Clevely, A. The New Guide to Herbs. London: Anness Publishing, 1995.

Conway, D. The Magic of Herbs, London: Jonathon Cape, 1973. David Conway is a Welsh herbalist of the ancient Myddfai tradition. He gives many specific remedies for particular conditions, and as a practicing herbalist is able to give an indication of the effectiveness of each. There is some explanation of astrological influences given as well.

Cooper, G., Taylor, G. and C. Bousnell, English Herb Gardens Beautiful photographs of some of the most outstanding herb gardens of England. Makes you long for enough garden space and time for the knot garden, the fragrant walk, the walled potager and the chamomile lawn. Not a lot of this is applicable in suburbia, but a lovely book to inspire your dreams.

Fox, Helen Morganthau, Gardening with Herbs for Flavour and Fragrance. Macmillan, 1933; Dover reprint, 1970.

Graham, J. Cooking with Herbs and Spices, Reed Books, 1984.

Grieve, M. A Modern Herbal. [1931] Penguin Books, 1984. THE classic big fat herb book, Grieve covers all aspects of the herbs. She includes many herbs which I do not cover, such as those from the Americas or darkest Africa. Her plant descriptions will have non-botanists diving for the dictionary, and she gives the chemical analyses of the plants where this is known. There is a lot of historical information, including quotes from antiquity, and very detailed medical instructions. There are very few illustrations, all black and white, and although this would make very hard reading as a single work, it is excellent as a reference. There is a very comprehensive index, including common names as well as the scientific equivalent. Some names have of course been changed since her time, and occasionally this can make things hard to find, but it is still an essential for the herb-lovers bookshelf.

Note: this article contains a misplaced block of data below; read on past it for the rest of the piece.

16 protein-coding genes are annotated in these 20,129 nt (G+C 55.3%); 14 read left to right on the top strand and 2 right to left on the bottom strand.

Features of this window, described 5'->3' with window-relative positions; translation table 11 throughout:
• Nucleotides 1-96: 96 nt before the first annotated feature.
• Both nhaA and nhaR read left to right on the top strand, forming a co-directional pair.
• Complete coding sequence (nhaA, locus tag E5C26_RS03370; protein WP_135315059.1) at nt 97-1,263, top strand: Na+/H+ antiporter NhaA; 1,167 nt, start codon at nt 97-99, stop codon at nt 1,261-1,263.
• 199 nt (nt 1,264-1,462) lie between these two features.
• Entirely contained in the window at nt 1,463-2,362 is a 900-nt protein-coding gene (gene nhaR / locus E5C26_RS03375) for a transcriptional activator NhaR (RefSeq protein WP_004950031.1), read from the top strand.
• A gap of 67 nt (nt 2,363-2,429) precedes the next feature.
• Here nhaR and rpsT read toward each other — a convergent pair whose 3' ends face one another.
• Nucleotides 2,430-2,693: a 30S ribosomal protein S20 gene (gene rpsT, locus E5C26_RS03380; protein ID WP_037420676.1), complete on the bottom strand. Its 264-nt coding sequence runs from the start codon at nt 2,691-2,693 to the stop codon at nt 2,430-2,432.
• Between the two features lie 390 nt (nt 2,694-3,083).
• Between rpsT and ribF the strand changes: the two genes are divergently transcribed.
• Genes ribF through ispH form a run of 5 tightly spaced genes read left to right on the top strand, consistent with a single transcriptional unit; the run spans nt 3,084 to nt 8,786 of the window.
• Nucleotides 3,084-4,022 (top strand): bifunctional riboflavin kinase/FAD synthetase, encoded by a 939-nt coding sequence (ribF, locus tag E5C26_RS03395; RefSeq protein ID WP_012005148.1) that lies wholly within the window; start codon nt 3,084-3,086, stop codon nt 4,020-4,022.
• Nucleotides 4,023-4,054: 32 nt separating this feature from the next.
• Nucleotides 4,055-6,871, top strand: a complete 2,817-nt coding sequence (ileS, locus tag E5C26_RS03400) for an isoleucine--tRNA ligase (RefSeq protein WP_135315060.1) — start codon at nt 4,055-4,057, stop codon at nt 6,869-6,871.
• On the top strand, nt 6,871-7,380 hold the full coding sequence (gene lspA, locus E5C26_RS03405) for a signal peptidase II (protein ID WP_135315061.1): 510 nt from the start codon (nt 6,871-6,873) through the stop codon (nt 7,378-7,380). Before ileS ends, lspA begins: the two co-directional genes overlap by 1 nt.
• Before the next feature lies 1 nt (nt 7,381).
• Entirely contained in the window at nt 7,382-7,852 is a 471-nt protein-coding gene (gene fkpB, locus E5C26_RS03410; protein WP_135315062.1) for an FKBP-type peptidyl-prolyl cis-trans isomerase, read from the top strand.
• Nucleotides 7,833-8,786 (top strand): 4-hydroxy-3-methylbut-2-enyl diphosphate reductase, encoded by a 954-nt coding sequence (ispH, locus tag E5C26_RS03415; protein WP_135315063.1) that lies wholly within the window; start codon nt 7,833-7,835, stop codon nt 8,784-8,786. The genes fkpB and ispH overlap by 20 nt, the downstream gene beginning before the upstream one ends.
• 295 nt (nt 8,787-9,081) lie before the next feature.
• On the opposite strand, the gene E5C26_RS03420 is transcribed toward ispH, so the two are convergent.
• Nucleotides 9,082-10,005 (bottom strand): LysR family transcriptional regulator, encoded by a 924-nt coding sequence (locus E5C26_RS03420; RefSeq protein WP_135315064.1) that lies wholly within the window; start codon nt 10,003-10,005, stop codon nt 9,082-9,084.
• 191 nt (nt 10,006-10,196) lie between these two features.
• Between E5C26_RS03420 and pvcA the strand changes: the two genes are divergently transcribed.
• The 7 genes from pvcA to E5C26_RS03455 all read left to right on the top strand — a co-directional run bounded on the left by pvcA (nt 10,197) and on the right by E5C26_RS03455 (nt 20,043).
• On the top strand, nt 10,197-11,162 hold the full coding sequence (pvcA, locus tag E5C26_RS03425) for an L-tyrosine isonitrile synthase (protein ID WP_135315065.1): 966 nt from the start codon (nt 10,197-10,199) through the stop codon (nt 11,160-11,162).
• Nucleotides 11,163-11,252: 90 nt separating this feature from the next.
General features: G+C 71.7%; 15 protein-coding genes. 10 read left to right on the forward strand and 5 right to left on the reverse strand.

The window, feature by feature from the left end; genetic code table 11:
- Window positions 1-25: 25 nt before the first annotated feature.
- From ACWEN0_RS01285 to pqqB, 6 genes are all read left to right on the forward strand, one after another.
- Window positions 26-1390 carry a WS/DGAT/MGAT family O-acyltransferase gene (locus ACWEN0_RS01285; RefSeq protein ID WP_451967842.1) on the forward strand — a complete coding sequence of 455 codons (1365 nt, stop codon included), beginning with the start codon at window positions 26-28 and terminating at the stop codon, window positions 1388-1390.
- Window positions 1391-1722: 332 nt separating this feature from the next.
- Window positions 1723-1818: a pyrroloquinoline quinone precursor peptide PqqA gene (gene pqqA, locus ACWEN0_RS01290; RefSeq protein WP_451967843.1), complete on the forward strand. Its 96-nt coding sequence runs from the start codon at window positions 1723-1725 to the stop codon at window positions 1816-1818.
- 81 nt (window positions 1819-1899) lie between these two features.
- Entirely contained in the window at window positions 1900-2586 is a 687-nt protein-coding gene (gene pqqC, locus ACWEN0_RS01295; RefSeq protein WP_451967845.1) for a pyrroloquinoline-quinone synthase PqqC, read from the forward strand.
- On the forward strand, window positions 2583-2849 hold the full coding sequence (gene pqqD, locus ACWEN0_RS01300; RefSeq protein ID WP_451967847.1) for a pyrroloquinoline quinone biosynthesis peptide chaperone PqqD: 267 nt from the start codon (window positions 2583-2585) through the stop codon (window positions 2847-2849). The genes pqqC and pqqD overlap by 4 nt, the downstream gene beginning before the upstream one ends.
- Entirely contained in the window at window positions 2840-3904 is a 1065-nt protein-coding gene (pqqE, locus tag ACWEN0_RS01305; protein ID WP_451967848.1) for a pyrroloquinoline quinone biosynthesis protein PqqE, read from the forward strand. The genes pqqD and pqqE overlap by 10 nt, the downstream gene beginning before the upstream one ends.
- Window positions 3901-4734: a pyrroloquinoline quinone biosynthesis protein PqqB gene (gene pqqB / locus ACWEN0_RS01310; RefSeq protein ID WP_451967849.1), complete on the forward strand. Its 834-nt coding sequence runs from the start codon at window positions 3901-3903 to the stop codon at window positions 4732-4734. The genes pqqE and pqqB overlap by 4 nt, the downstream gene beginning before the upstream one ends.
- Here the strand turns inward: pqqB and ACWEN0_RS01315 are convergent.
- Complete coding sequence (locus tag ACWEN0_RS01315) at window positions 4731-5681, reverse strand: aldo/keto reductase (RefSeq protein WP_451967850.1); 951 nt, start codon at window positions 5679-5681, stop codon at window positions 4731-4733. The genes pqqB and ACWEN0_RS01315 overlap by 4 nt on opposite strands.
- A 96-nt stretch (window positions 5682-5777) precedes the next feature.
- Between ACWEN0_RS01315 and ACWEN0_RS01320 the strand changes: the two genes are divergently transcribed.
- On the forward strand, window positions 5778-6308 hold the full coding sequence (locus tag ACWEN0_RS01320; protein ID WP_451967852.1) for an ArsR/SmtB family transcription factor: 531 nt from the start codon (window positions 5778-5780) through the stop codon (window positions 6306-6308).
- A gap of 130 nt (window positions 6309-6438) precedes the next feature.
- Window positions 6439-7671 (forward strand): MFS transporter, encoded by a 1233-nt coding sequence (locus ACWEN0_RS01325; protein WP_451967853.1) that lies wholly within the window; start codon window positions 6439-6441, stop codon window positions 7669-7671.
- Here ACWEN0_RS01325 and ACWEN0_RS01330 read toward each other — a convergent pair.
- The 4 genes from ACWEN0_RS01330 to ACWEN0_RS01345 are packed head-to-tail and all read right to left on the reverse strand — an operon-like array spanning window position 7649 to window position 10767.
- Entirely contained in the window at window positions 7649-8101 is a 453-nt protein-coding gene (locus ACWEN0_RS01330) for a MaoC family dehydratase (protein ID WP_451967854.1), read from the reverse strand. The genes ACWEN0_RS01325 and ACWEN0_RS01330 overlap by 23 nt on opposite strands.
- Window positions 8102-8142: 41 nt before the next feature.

Hall, D. The Book of Herbs. Angus and Robertson Publishers, 1972. Lovely book, with black and white line drawings for the most part. It has a wealth of information including much that is not easy to find elsewhere. Worth picking up a copy if you can find it.

Halliwell, B. ‘Common Myrtle’ in Dittany – An Annual Journal of New Zealand Herb Societies, Vol. 6 (1985).

Hampstead, M. The Basil Book. New York: Pocket Books, 1984.

Hartman, H.T., Kester, D.E., Davies, F.T.,Jr, and R.L Geneve. Plant Propagation: Principles and Practices (6th. ed). New Jersey: Prentice Hall, 1997. An academic volume, but very useful if you want to explore the ins and outs of propagating almost anything.